Update Friday January 16th: VAN AERT WILL RACE ELITE WORLDS: Wout van Aert has decided not to defend his Under-23 title in Tabor and instead will race in the senior elite race (Mathieu van der Poel announced that he would also race elite earlier in the week). Here's how we looked at Van Aert's dilemna before his bronze medal in last Sunday's Belgian Championships...

WOUT van Aert is a reigning World champion, but it's not yet clear whether the twenty-year-old will defend his Under-23 title or take on the senior elite race at this season's World Championships in Tabor in the Czech Republic.

Van Aert intention at the start of the season was to race Under-23, but because of the considerable success he's had against the seniors it's now a much more difficult choice. Van Aert says he will decide in co-operation with his team after Sunday's Belgian Championship where he does start in the elite professional championship race for the first time.

Van Aert goes into the Belgian National as favourite


Team: Vastgoedservice-Golden Palace.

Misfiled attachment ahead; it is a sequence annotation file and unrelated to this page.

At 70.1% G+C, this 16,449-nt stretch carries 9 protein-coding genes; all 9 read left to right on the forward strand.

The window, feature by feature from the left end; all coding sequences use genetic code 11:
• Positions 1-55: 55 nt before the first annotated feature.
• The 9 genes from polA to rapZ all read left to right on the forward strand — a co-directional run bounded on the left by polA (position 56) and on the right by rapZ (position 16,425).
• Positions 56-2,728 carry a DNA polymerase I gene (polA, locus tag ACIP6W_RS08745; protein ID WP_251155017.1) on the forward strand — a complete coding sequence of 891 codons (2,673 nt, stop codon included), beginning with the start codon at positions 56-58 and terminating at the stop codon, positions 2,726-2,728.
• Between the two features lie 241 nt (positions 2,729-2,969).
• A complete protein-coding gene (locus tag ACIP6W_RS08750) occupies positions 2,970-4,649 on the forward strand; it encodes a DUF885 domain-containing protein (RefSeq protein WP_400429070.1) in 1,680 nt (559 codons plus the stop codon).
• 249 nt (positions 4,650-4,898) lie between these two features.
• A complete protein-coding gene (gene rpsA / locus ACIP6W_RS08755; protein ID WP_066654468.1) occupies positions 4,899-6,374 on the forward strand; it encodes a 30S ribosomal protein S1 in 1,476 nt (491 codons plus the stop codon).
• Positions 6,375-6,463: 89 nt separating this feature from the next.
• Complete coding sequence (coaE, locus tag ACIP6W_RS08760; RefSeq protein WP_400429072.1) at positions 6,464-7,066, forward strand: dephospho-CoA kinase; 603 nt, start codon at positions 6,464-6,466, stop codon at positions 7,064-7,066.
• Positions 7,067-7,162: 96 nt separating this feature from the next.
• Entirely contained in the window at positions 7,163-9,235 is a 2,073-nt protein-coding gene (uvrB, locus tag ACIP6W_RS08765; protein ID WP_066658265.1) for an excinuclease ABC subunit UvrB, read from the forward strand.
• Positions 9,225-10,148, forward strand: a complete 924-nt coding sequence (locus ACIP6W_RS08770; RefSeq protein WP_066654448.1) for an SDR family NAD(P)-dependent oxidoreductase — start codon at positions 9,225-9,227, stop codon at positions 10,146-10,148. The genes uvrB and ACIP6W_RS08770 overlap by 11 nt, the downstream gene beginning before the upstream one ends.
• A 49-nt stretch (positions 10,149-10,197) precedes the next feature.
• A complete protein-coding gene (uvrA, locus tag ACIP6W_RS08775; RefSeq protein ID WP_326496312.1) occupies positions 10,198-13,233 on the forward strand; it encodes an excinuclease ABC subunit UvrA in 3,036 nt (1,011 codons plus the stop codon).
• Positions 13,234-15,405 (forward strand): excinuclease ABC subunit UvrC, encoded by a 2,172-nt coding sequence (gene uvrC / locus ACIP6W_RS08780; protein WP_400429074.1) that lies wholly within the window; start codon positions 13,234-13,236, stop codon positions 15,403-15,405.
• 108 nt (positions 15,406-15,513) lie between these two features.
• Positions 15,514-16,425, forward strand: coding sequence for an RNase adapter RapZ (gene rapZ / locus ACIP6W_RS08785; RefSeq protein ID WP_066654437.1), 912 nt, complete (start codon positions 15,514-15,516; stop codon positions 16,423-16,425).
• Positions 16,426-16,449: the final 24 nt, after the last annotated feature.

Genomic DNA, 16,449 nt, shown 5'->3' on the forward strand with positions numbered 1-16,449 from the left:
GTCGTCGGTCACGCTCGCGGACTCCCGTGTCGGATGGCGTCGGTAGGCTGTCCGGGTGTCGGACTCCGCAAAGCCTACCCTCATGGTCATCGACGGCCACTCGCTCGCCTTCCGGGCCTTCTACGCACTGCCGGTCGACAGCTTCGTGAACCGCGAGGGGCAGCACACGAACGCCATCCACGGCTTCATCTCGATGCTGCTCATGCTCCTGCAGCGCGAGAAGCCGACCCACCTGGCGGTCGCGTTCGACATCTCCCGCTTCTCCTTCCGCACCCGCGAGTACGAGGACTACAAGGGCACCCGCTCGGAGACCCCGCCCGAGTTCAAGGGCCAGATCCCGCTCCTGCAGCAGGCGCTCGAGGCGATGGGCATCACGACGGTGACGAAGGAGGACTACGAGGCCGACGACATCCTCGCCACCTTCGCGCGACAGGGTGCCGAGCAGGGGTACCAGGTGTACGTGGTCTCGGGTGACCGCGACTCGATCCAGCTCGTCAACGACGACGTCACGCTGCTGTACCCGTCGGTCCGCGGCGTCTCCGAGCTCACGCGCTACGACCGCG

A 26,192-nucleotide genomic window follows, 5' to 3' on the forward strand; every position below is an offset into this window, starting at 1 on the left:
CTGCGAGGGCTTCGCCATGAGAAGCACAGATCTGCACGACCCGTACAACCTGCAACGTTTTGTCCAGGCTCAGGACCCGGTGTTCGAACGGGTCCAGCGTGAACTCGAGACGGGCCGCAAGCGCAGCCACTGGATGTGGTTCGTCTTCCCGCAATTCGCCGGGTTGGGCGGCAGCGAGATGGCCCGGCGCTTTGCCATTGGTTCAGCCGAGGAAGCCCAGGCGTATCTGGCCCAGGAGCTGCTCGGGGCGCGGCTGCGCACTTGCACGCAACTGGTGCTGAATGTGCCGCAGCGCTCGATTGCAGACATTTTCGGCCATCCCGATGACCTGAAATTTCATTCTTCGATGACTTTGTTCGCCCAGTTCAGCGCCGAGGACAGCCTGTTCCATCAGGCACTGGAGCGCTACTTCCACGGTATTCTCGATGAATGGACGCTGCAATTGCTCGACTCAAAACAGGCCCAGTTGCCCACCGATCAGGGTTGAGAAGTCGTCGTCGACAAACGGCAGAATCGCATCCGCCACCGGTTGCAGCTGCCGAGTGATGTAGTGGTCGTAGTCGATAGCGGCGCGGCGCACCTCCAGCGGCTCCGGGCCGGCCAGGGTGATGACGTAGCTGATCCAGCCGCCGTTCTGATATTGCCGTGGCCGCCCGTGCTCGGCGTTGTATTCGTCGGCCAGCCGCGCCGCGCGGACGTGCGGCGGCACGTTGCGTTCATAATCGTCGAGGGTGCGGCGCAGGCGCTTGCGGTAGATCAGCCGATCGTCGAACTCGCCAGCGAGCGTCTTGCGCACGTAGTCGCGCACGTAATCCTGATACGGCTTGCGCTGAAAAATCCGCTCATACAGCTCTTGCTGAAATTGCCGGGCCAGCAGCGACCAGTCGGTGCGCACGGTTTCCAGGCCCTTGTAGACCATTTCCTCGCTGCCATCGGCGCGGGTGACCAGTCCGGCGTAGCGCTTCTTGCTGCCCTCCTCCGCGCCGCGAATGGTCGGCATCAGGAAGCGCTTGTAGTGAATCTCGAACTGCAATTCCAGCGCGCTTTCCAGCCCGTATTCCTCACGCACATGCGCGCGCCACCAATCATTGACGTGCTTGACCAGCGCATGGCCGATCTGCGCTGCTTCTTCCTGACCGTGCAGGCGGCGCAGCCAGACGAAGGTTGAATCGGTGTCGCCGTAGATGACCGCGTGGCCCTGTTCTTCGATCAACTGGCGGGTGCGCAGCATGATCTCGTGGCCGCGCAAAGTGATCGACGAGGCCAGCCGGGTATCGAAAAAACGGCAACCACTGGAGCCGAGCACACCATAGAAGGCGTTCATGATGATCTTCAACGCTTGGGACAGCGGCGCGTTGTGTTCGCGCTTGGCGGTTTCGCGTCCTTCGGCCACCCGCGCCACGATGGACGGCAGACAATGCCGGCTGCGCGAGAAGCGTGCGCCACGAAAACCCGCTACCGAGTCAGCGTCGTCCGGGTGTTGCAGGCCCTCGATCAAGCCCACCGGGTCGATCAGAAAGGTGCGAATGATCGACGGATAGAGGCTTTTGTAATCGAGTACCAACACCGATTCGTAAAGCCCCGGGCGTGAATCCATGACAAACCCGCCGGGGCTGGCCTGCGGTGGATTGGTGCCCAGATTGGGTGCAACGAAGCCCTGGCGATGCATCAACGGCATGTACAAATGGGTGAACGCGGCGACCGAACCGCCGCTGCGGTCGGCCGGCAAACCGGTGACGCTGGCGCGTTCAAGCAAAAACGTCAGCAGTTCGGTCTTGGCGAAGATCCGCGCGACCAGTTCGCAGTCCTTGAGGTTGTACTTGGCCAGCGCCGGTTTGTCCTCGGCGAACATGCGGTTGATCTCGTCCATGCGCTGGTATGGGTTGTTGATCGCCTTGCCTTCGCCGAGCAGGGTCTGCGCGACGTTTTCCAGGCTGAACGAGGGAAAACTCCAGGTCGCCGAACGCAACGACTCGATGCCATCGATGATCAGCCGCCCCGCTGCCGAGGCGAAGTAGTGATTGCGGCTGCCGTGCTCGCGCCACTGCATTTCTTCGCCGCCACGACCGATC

Date of birth: 15th September, 1994.
Home: Lille, Belgium.
Height/weight: 1m 86cm/69kg.
UCI World ranking: 3 (30.12.14)

Major achievements:
World Under-23 champion (Hoogerheide, 2014).
bpost Bank Trofee series winner (2014-15).
European Under-23 champion (Lorsch, 2014).

On the back of his performances this season, and particularly during the Christmas period, Van Aert goes into the Belgian National as favourite and perhaps only Kevin Pauwels or Tom Meeusen can beat the youngster in Erpe-Mere. Defending champion Sven Nys is reduced to an outsider, hoping to get on the podium. Erpe-Mere is a flattish course with some boggy woodland sections, but photos taken there today (January 5th) confirmed that it's going to be very 'heavy' with several sections of muddy running.

False start